donor is foreign)
• Matching organs requires tissue
   • Based on marker proteins found
   on cell surface of every cell in body
   • Tissue typing proteins are part of
   large group of over 70 genes called
   major histocompatibility
   complex (MHC)

• One common group of MHC proteins are called human
leukocyte antigens (HLAs) which are found on virtually
all body cells
• Recognize as “self”
• Some are common and found
on most human tissues, while
others are unique to the
• A “match” requires a close
match of several types of HLAs
       Transplant Recipients
• Transplant recipients must take
immunosuppressive drugs
   • Weaken the immune system
   • Minimize organ rejection
   • May cause many infections
   (some may be life-threatening)
• Isabelle Dinoire (pictured right)
received the world’s first partial
face transplant on Nov. 27, 2005
• Xenotransplantation is the
transfer of cells, tissues, or
organs from one species to
• The cells, tissues, or organs are
known as the xenografts
• Baboons once considered
animal of choice
• May become a viable
• Ethical issues?
          First xenotransplant

• 1st animal-human transplant
in a child (1984) in CA
• Baboon heart into 12-day-old
girl (Baby Fae)
• Lived for 3 weeks after
           Pigs in the Spotlight
• Pigs are now in the spotlight as
an organ source
   • Plentiful
   • Easy to breed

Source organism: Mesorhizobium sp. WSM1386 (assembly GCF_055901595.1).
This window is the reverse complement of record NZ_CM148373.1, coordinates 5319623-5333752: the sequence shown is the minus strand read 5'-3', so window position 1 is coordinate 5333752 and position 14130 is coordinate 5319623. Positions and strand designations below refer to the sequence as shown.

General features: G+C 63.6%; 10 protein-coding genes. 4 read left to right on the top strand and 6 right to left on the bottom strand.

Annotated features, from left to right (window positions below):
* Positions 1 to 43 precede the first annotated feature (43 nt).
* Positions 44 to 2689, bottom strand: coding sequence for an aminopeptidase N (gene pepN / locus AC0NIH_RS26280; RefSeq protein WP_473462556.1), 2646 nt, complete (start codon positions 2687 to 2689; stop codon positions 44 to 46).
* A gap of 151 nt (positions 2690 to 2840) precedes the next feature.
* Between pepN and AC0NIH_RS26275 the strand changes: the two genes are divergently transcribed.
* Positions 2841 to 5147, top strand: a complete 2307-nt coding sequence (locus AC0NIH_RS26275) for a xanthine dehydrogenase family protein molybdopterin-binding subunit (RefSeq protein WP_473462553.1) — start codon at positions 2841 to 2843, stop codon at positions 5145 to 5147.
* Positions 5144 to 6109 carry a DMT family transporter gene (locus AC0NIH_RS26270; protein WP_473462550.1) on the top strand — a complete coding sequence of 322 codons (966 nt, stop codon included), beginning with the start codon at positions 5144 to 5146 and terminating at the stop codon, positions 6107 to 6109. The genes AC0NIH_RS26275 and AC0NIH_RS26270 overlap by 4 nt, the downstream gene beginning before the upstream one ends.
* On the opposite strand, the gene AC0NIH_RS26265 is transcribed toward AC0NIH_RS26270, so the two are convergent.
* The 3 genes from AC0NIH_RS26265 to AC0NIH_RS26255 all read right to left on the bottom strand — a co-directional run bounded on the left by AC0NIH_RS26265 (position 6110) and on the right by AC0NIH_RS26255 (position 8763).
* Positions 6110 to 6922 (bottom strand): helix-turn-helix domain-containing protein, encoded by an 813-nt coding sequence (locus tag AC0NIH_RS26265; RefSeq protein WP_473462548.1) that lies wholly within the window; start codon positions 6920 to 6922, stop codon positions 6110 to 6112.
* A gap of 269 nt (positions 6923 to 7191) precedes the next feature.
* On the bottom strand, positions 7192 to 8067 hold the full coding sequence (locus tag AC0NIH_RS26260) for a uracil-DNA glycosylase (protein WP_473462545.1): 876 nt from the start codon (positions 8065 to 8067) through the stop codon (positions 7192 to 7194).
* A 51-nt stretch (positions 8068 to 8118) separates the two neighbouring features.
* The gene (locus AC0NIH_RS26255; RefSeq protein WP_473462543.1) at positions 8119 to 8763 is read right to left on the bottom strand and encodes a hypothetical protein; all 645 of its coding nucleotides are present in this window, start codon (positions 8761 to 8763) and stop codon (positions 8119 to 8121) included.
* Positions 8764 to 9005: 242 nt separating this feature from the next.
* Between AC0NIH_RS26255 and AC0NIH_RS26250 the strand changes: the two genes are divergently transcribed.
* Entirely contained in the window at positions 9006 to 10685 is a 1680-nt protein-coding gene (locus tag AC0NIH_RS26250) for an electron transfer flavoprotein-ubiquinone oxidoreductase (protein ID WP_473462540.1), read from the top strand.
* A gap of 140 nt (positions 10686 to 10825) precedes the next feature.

• Relatively inexpensive
   • Many organs similar in size
   and function to humans
• Concern: Increasing rates of
rejection and viral transfer (from
pigs to humans)
               Transgenic Pigs
• Transplantation scientists
produced cloned pigs to
overcome fears of rejection
• Lack GGTA1 (-1,3-
galactosyltransferase), a
gene that causes pig organs
to be rejected
• GGTA1 is a sugar on the
surface of pig tissues
(foreign antigen in humans)
        Cellular Therapeutics
• Using cells to replace defective
• Biocapsules are tiny plastic
beads/tubes filled with therapeutic
cells or chemical substance (drug);
• May contain genetically
engineered cells
• Tiny holes (permeable to nutrient
exchange) allow molecules made by
cells to escape and enter
       Cellular Therapeutics
• Capsules containing beta cells
(insulin-producing) implanted
in Type I diabetic
• Protect cells from being
attacked by immune cells
(capsule prevents entrance)
• Can provide lasting release of
molecules (but must be changed
every few months)
            Tissue Engineering
• Wear and tear of human body
parts take its toll
• Over 60 Biotech companies in US
are involved in tissue engineering
• Designing and growing tissues for
use in regenerative medicine
• Example: sheets of human skin
for burn victims

• Skin grafts most successful, but also bone structures
• Complex organs (liver & kidney) much more difficult
          Tissue Engineering
• Begin by designing scaffold
made of biological substances
(calcium and collagen)
• Shaped as organ to be
• “seeding” = growing
human cells on scaffold (act
as seeds to create more cells)
• Bathed in nutrient rich
• Cells build layers over time